DevOps Days Austin 2013 Recap - Not Another Flash in the Pan

DevOps Days LogoThe DevOpsDays conference came to Zenoss’ and my home new hometown of Austin, TX over the last two days. Zenoss was one of the sponsors for the event, and I was fortunate enough to attend.

Going back through the blog, you can see that we’re no strangers to talking about DevOps. There are many reasons for this. As a software company focused on systems management, we epitomize DevOps at least in the literal semantic sense. More realistically, as we’ve built Zenoss to be the best system for monitoring a wide variety of resources from routers to firewalls to load balancers to storage to servers to applications, we’re very often pressed hard against the walls that exist between departments in large organizations.

Zenoss works best when shared. Due to the normal departmental firewalls and battles most of us have grown accustomed to over the years, we have our share of users who are using Zenoss just for monitoring routers, just servers, just VMware or something along those lines. That’s great by itself, and an even better start to something more, but the value only grows when all of the resources can be monitored together. As the meme goes, “monitor all of the things!”

Where this “best when shared” philosophy is true with Zenoss Core, it’s even more important for our customers with Service Impact. In this case, Zenoss can use a holistic view of all of your infrastructure to automatically discover dependencies and provide accurate root cause and service impact analysis when things go wrong, or just when things are in danger of going wrong.

So the DevOps philosophy of breaking down barriers, eliminating silos, getting everyone on the same page and singing Kumbaya, is music to our ears. We’ve been trying to crack that nut for years.

John Willis provided a great kick-off to the conference, and I feel like it set the tone very well for most of the talks during the two days. Back in 2010 he wrapped up what he felt DevOps was about in CAMS: Culture, Automation, Measurement, Sharing. To me, this conference was very focused on the culture and less on the others. Over time, this seems to be the general trend in the DevOps movement with automation and measurement fading a bit mostly due to what appears to be tools fatigue.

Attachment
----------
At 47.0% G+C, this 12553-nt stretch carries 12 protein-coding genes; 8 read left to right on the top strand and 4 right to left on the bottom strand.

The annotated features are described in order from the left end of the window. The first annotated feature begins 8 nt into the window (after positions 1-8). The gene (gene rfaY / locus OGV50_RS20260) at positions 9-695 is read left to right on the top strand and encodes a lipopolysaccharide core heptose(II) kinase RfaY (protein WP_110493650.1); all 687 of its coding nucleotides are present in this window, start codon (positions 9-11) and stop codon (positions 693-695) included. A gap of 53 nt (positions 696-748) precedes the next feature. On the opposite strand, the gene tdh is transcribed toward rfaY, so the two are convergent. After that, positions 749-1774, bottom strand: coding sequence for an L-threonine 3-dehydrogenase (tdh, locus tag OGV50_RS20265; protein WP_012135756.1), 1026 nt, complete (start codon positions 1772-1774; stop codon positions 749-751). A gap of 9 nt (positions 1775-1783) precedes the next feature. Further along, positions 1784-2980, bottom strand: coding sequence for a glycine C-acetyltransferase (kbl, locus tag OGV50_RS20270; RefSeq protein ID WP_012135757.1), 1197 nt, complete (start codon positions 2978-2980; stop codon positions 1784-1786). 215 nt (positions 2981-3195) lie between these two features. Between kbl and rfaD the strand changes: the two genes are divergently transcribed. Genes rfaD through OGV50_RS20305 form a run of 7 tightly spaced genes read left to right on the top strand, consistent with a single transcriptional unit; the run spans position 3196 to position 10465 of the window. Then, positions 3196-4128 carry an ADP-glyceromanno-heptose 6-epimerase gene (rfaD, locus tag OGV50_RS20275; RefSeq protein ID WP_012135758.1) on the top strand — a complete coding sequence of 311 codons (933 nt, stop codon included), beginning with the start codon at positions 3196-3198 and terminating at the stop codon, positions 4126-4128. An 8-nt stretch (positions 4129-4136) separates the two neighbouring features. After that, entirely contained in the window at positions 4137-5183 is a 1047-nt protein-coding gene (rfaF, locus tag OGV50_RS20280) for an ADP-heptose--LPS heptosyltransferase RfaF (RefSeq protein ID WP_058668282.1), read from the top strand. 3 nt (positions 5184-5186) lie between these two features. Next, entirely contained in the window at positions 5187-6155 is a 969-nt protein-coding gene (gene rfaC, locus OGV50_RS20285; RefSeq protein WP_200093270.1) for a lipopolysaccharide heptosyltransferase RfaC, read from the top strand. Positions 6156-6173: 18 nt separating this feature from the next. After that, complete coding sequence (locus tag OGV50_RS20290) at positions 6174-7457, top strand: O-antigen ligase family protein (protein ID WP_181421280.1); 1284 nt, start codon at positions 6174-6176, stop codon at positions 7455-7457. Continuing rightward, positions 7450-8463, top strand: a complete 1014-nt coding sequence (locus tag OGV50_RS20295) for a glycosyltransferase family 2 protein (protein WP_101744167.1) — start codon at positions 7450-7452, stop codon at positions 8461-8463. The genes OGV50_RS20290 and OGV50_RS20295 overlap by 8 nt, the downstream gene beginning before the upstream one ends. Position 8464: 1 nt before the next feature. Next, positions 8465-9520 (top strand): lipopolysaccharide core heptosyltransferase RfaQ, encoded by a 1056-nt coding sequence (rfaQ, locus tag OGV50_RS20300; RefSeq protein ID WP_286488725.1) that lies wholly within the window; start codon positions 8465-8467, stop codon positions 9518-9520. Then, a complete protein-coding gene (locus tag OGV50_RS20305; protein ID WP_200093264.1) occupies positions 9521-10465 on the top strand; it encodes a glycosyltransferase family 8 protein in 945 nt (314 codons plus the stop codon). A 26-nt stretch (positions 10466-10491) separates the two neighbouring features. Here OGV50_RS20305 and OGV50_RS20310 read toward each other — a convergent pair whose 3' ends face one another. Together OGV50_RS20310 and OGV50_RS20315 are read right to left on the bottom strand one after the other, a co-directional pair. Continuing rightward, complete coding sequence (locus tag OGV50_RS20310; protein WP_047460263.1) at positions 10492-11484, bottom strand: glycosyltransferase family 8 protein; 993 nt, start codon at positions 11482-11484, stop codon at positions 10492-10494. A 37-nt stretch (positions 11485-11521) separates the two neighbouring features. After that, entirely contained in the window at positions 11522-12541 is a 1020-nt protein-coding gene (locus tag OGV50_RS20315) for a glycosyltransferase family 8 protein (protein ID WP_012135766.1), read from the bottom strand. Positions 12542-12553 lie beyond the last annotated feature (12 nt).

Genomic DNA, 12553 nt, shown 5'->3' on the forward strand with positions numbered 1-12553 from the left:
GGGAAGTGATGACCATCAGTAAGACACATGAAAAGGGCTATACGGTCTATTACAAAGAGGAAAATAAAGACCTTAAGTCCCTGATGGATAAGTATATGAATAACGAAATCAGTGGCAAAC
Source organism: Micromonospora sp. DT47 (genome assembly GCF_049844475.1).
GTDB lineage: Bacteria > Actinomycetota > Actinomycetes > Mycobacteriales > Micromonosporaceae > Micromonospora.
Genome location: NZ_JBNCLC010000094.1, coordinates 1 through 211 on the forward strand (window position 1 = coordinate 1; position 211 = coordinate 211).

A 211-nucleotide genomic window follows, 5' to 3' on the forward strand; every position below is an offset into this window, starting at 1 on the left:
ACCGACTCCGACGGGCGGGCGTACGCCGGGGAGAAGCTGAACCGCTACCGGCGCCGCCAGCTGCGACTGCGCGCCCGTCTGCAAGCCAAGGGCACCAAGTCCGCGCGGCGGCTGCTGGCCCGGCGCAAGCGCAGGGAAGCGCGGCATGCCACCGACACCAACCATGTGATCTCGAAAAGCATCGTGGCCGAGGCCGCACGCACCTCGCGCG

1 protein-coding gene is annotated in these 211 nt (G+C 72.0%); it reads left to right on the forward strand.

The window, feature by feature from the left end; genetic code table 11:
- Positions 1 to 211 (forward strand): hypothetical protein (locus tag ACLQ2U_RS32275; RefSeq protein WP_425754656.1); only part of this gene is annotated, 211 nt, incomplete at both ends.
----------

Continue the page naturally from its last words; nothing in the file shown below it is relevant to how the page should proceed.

Pete Cheslock followed with a talk directly related to what turned out to be the biggest trend for the conference. Simply put, everyone is hiring. If you’re looking for good DevOps talent like we are at Zenoss, good luck! If you have good DevOps talent, watch out! I stopped tracking it at some point, but I think everyone who had a moment on stage rolled out the hiring red carpet.

Pete’s talk focused on how to retain the people you have, because as he so eloquently put it, “hiring people sucks.” I believe he was the first to reference Gene Kim’s book, The Phoenix Project. However, it was a very frequent topic and from all accounts should be mandatory reading for anyone in the field. Gene was even there to give a well received talk and sign the book.

Pete’s talk boiled down key concepts in a short time. Take money off the table as much as possible. Monetary adjustments are a a short-term fix at best. Understand what really drives people: autonomy, mastery and purpose. Open source projects, unscheduled time, and conferences and other forms of continuing learning being some example ways to satisfy these drivers. The over-arching strategy should simply be to treat people like the adults they are.

I could go on about some of the other quality talks by Dominica DeGrandis, Gene Kim, Jeff Hackert and others, but my best advice is to watch what’s coming out of the DevOps movement and these folks specifically. All of this could be just a blip on the radar, or the beginning of something big.

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